Filling the shoes of Joe Isuzu is a tall order for any ad campaign. The fibbing high-pressure salesman--"It gets 94 miles per gallon city, 112 highway!” he exclaimed in one ad--quickly became a cultural icon. In a 1988 address, President Reagan likened Nicaraguan Sandinista leader Daniel Ortega to Joe Isuzu.

“He told lies, but the truth always appeared in type at the bottom of the screen . . . so people saw they were not being snowed,” said New York advertising executive Jerry Della Femina, creator of Joe Isuzu. “He was incredibly charming, so people forgave him when he got caught.

“Isuzu was seen as a fun-loving, truth-telling company.”

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The car maker dropped Joe Isuzu in 1990 because the ads were in a sense too successful--the slick salesman’s popularity overshadowed the trucks. Isuzu says it has never considered bringing back the character.

“Joe Isuzu made Isuzu a household name. But he became the hero in the ads, and the product has to be the hero,” Fellona said. He’s found Joe Isuzu’s legacy particularly hard to shake: “People call me Joe Isuzu about three times a week.”

Isuzu believes it has a potent weapon in its campaign to overhaul its image. The company is preparing to introduce the Vehicross, a $30,000 sport-utility with a space-age design aimed at affluent males. Isuzu hopes Vehicross will spark the same sort of buzz among enthusiasts that the Prowler roadster did for Chrysler Corp. Isuzu plans to make only between 2,500 and 3,000 of them.

Nextrend’s Brown predicts the Vehicross will draw consumers to dealer showrooms who might not have considered Isuzu in the past. And that could boost the sales of other Isuzu models, Brown said, since consumers priced out of a Vehicross might consider a less expensive Trooper, Rodeo or Amigo.

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“It will do wonders for their image,” Brown said.

Isuzu has strong--some might say lofty--expectations for its image make-over. Fellona said he expects an overall sales increase of 10% in 1999, enough to boost Isuzu’s share of the compact SUV market by a full percentage point to 5.5%.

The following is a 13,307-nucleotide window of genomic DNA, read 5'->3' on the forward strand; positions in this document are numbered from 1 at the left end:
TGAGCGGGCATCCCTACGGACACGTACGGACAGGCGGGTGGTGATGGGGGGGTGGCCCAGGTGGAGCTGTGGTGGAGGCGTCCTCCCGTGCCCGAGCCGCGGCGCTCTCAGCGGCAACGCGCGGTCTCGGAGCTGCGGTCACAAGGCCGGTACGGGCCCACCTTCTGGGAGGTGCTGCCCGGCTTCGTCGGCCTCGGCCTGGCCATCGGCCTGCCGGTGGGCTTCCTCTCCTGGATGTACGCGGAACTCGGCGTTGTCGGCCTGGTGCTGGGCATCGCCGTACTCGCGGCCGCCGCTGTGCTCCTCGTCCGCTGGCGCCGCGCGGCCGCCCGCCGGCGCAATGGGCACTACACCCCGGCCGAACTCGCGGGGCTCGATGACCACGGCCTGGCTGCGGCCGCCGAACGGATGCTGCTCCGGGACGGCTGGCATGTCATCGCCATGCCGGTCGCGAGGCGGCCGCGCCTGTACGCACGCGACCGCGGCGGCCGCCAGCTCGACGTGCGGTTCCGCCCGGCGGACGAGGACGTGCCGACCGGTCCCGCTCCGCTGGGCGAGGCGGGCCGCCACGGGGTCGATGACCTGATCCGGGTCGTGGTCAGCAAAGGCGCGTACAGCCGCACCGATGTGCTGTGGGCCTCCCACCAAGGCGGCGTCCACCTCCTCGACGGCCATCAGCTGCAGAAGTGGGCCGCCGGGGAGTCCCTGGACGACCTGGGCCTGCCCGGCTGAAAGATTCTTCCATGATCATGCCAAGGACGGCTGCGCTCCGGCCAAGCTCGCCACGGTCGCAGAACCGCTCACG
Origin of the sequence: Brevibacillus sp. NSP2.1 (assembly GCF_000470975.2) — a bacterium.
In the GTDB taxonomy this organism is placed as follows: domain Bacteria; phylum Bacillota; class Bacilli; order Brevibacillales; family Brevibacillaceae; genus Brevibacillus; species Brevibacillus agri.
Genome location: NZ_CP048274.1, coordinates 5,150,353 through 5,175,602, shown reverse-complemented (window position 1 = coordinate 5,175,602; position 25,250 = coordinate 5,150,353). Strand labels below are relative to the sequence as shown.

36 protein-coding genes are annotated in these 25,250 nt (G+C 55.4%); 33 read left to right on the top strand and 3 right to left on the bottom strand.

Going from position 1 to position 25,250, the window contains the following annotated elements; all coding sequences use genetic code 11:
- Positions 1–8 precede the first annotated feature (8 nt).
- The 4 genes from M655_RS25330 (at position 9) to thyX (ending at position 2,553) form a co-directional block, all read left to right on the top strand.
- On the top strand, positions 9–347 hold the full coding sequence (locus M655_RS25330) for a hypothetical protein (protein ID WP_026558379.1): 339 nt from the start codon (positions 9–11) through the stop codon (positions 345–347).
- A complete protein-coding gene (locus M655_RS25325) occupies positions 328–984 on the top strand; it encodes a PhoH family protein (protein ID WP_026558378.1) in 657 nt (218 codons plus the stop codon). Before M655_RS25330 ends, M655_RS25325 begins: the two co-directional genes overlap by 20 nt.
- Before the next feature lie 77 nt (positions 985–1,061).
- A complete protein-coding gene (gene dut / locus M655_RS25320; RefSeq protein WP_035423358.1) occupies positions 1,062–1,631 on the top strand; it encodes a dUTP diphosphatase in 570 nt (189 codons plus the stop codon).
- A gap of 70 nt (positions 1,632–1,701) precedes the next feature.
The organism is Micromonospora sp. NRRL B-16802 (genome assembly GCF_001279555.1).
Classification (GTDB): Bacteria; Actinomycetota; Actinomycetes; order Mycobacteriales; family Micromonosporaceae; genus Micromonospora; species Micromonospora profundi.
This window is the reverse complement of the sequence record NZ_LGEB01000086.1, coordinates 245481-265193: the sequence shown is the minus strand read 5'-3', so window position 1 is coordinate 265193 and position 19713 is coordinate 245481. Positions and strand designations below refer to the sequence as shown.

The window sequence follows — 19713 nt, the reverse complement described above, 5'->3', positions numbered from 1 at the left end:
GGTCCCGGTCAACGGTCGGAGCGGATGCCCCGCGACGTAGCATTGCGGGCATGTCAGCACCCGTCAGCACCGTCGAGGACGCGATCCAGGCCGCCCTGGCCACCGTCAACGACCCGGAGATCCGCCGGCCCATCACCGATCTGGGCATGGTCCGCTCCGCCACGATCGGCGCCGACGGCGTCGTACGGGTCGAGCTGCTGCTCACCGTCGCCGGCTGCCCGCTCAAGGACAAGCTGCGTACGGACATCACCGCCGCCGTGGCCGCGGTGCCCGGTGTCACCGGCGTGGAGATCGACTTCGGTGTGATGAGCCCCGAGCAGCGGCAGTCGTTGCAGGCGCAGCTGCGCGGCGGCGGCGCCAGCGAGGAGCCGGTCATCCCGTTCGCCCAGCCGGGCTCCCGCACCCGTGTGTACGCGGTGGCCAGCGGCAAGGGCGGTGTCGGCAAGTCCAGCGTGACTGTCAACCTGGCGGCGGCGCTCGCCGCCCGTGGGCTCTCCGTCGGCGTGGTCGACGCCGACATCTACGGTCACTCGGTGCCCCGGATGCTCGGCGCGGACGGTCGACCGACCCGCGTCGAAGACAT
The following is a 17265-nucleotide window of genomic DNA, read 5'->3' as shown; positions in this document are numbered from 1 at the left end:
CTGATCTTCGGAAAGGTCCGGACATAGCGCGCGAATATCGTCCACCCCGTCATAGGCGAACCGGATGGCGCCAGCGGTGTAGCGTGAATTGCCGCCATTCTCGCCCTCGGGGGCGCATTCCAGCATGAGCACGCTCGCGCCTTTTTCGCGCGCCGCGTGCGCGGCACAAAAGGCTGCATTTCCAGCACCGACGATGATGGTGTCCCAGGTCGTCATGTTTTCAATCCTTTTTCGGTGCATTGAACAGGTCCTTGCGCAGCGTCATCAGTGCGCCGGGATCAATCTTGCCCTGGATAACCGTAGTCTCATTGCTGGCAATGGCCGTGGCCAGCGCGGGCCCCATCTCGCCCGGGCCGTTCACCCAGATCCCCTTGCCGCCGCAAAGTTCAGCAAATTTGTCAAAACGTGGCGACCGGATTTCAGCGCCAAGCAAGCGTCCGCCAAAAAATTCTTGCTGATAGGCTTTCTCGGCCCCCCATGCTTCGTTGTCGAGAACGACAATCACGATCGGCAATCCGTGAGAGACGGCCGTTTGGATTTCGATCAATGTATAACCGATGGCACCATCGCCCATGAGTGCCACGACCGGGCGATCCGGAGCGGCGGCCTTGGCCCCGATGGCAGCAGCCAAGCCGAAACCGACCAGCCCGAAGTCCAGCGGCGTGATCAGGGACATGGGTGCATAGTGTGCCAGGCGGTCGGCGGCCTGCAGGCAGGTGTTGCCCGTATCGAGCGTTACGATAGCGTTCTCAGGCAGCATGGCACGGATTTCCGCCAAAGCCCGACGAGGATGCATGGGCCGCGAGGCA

That’s much better than what some analysts are projecting. J.D. Power & Associates, the automotive research firm, predicts Isuzu’s market share will remain flat in 1999 at about 4.2%. Analyst Bob Schnorbus said competition from more popular models by Ford Motor Co., Chrysler and General Motors Corp. will make it difficult for Isuzu to make inroads. Isuzu’s 1998 sales are down 1.1% through August.

For now, the upcoming campaign has at least kindled enthusiasm inside Isuzu. Said Fellona: “The passion is back in our hallways.”

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Sport Stats

Isuzu faces an uphill battle in the market for compact sport utility vehicles. Sales of compact SUVs account for nearly two-thirds of SUV sales, but the segment isn’t growing. And the dominant domestic models are expected to keep their lead.

Compact-SUV market share leaders:

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Ford Explorer: 22.4%

Jeep Grand Cherokee: 13.7

Chevrolet Blazer: 13.2

Dodge Durango: 9.4

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Jeep Cherokee: 7.7

Toyota 4-Runner: 6.7

GMC Jimmy/Envoy: 4.5

Nissan Pathfinder: 3.7

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Isuzu Rodeo: 3.5

Mercury Mountaineer: 2.7

Other: 12.5%

* Based on 1998 sales projections

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Source: J.D. Power & Associates